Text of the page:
THE BLOG
04/15/2014 09:41 am ET | Updated Jun 15, 2014

Chancellor Carmen Fariña: First 100 Days at the Helm of NYC Public Schools

Carmen Fariña, Mayor DeBlasio's choice for Chancellor of the NY City Public Schools, may be small in stature but she has big dreams and a hugely ambitious agenda for the nation's largest public school system. On April 12 she summed up her first 100 days in office with a major address at Columbia's Teachers College (TC) Academic Festival to a room full of education pundits, professors, alumni, and young educators who will be attending the TC in the fall.

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Against the background of a rising groundswell of parents opting to keep their children from taking the standardized tests and teachers struggling to learn how to do the paperwork that accounts for how well they are teaching the Common Core State Standards, Chancellor Fariña said:

Today, I'm here to tell you where the answers to some of our more perplexing education problems lie: They're in the room.

We are a system of professionals who are passionate about our work, who have the expertise and experience to lift everyone up. If you're searching for answers to the challenges of our work--they lie in the room. In this room and in the classroom.

For too long, the education efforts of this City were outside the classroom. That changed 100 days ago.

This opener was followed by a burst of cheering from the previously sedate audience.

It is no secret that the best educated nations have a profound respect for teachers. So Fariña's first of four "pillars" of support for NYC education is "to return dignity and respect to our work force."

Her second pillar is to "improve student achievement by aligning Common Core strategies with everything we do." Since the Common Core is proving to be a hot-button issue, the problem is not in the standards themselves (read them, they're benign) but to make sure they lead to:

Academics as well as the arts. We must ensure that all of our students, not only graduate, but graduate with a well-rounded education that will enable them to succeed in college and beyond. By stressing the Common Core strategies in everything we do and increasing our use of technology, we increase the opportunities for success.

Chancellor Fariña's other two pillars are "to engage parents in every aspect of school life" and "to create new collaborative and innovative models within the City and the schools."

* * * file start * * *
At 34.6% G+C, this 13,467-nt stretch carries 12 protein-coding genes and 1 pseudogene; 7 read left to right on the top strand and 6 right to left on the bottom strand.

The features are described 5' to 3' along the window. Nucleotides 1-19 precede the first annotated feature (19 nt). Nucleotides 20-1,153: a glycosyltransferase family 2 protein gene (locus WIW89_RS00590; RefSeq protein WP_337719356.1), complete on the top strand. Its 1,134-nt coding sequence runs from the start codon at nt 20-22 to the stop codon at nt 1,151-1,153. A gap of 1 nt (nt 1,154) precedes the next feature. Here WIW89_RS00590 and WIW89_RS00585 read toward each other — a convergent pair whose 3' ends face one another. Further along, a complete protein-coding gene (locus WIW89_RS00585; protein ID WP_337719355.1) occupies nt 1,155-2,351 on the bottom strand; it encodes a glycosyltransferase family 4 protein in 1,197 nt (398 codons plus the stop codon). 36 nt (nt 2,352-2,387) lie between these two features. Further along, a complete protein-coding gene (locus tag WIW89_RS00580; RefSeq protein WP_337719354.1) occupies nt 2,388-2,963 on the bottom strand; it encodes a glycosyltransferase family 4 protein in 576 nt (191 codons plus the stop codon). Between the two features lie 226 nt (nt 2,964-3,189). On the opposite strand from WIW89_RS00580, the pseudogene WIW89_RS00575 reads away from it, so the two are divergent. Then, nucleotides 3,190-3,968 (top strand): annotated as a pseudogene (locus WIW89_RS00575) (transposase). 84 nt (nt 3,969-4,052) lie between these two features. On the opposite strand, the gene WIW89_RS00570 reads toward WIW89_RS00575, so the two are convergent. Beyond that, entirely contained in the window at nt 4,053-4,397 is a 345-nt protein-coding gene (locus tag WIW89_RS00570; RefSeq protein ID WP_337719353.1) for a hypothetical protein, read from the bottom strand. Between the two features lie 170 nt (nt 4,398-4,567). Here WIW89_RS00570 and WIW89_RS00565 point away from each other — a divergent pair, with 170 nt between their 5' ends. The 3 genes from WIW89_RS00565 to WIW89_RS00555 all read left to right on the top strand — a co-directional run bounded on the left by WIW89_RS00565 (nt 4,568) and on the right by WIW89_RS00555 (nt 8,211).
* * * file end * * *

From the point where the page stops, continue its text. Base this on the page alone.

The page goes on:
It was refreshing and heartwarming to hear my concerns with the current state of education addressed with such clarity and purpose. Her sentence that resonated most with me was:

It's time we give teachers the respect they are due and give them room to do what they do best and in the process return JOY to the classroom.

I was reminded later in the day that she is the 16th chancellor in the last 30 years, some of whom barely lasted a year. The scale of the job is breathtaking--1.2 million children, 125,000 employees and budget of almost 25 billion. But she brings a wealth of personal experience to the position. She entered the NYC public schools as a six-year-old, non-English speaking child, taught in a classroom for more than two decades, can still deliver a box-office classroom lesson, and administered staff as a principal, superintendent and deputy chancellor. She is the ultimate insider taking the reins after years when the system for educating children was treated as if it were a (manufacturing?) corporation.

Except for the unfortunate appointment of Cathie Black as chancellor in 2011, whose tenure lasted 95 days, Carmen Fariña is the first woman to occupy this position. Women leaders are less hierarchical than men, more apt to lead by creating community, fostering collaboration, and working in partnerships with others.

Indeed, Carmen Fariña ended her address with a quote from an African proverb:

"If you want to go fast, go alone. If you want to go far, go together."

If she wants what I and my colleagues offer, we're enthusiastically on board.